We want to give businesses more opportunities globally in order to make a positive impact here at home.
Just last year, U.S. exports reached a record $2.1 trillion in total value.
They supported nearly 10 million jobs, an increase of 1.2 million since 2009.
And we want to keep this growth going by helping your sector seize the opportunities overseas.
To help achieve this goal — in May — the Commerce Department was proud to launch an exciting initiative with:
- the Office of the U.S. Trade Representative;
- and the Department of Agriculture.
It’s called the U.S. Environmental Export Initiative.
And today we are launching one of the first products of this partnership: an Environmental Solutions Exporter Portal.
This effort was born out of a great need.
Our private sector partners have told us they need one place where they can go to find information on federal programs that support U.S. environmental exports.
This Portal now provides that resource.
It provides exporters with access to a suite of services, including:
- market research;
- export counseling;
- and financing.
I encourage you to visit and use this portal.
Just go to our website — www.export.gov/envirotech
And you’ll find great resources and opportunities for your businesses.
We’re also looking at it the other way, and working to draw interest from foreign consumers.
With EPA — we’ve designed an Environmental Solutions Toolkit that provides information to these consumers on solving environmental challenges, as well as a catalogue of U.S. producers of green technologies.
Foreign entities will be able to access information about American firms, and all that they offer … then be in a position to take the next step, and reach out to businesses like yours to establish a prosperous partnership.
This online resource continues to grow every day.
Once again, I encourage you to be a part of it.
If you are interested, contact us at email@example.com.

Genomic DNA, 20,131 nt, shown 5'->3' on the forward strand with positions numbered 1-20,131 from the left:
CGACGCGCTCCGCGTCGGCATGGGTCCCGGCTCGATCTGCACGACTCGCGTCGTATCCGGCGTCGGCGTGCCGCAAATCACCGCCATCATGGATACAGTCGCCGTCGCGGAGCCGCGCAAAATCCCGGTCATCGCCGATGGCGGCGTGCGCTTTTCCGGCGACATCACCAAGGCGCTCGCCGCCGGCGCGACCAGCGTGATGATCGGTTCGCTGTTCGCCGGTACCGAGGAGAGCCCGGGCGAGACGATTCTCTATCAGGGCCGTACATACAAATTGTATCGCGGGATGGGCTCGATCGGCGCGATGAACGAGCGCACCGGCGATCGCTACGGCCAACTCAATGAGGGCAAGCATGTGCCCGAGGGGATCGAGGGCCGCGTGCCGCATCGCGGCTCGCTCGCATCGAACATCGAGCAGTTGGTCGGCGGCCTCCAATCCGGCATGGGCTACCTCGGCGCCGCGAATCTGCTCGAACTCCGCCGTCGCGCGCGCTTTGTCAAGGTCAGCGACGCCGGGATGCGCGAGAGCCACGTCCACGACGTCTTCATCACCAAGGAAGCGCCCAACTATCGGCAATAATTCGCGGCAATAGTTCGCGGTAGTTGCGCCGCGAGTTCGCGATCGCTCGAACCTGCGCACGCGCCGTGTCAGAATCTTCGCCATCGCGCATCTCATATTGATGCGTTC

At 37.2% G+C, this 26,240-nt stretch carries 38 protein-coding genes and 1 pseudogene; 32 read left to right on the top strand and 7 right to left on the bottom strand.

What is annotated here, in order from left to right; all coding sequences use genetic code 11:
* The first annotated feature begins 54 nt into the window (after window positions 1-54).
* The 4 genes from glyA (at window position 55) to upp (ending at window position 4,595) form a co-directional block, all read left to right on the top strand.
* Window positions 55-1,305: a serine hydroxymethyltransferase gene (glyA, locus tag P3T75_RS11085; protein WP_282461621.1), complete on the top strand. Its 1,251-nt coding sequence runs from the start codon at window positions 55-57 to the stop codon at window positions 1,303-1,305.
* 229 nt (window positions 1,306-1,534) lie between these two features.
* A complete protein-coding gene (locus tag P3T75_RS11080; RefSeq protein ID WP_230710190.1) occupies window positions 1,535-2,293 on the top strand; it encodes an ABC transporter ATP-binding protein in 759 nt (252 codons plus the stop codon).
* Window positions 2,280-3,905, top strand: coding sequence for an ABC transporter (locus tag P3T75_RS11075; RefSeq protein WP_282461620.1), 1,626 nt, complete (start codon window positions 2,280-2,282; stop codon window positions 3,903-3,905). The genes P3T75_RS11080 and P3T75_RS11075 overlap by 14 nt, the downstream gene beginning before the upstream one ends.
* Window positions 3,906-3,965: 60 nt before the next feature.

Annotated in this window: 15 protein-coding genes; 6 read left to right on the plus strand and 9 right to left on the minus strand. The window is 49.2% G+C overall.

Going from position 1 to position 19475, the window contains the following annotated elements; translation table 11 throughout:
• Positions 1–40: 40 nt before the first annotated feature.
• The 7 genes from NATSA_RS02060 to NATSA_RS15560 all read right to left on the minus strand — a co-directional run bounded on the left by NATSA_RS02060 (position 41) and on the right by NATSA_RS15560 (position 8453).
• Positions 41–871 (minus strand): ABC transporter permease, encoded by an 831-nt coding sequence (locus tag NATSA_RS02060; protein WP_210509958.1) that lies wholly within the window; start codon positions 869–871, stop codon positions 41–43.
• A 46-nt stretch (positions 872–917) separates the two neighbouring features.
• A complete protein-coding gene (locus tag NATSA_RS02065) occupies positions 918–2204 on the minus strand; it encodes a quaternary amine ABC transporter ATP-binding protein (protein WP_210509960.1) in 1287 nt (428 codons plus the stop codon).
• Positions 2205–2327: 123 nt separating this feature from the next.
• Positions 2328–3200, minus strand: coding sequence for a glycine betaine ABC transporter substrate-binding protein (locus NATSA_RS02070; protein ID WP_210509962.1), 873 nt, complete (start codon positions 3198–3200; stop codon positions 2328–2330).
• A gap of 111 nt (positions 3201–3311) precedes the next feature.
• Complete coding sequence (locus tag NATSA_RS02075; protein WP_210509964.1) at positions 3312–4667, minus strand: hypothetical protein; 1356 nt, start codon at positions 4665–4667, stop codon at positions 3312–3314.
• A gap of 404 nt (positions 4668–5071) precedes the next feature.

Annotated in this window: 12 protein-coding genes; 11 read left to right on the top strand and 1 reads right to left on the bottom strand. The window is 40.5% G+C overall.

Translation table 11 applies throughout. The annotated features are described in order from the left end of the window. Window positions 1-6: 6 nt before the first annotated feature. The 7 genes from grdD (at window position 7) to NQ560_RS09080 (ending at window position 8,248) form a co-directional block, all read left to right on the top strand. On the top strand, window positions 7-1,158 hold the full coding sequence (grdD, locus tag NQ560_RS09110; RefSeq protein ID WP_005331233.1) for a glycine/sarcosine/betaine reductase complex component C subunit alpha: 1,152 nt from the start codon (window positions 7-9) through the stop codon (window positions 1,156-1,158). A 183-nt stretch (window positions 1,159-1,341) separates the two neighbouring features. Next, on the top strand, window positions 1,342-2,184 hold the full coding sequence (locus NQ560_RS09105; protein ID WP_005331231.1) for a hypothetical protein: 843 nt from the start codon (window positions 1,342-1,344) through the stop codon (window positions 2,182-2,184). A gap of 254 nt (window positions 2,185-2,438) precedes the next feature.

We want to work with you through this vehicle to help link your businesses to opportunities overseas.
We also want to work with you on the ground level.
We’ve got Commercial Service staff located in more than 70 countries.
They stand ready to help you enter new markets and navigate through the export process.
And of course, we want to work with you here at this important gathering.
Over the next three days, the Commerce Department, with our partners at the Water Environment Federation, will be a strong presence here, helping to:
- provide exhibitors with detailed information about roughly 20 global markets;
- spread the word about the great U.S. government resources that are available;
- and educate international delegations about the dynamic U.S. water and wastewater industry.
And we are doing this because what’s good for the water and wastewater industry is good for the American economy.
It’s good for our friends abroad, both for their health and economic development.
In short, it’s good for a wide-range of parties because your industry achieves that rare triple line of benefiting:
- and the planet.
That’s why I’m so happy to be here with you today, helping to open this WEFTEC Global Center.
And I look forward to working with Administrator Jackson, EPA, and all of you far into the future by boosting U.S. exports to shape:
- a cleaner ;
- and more prosperous world.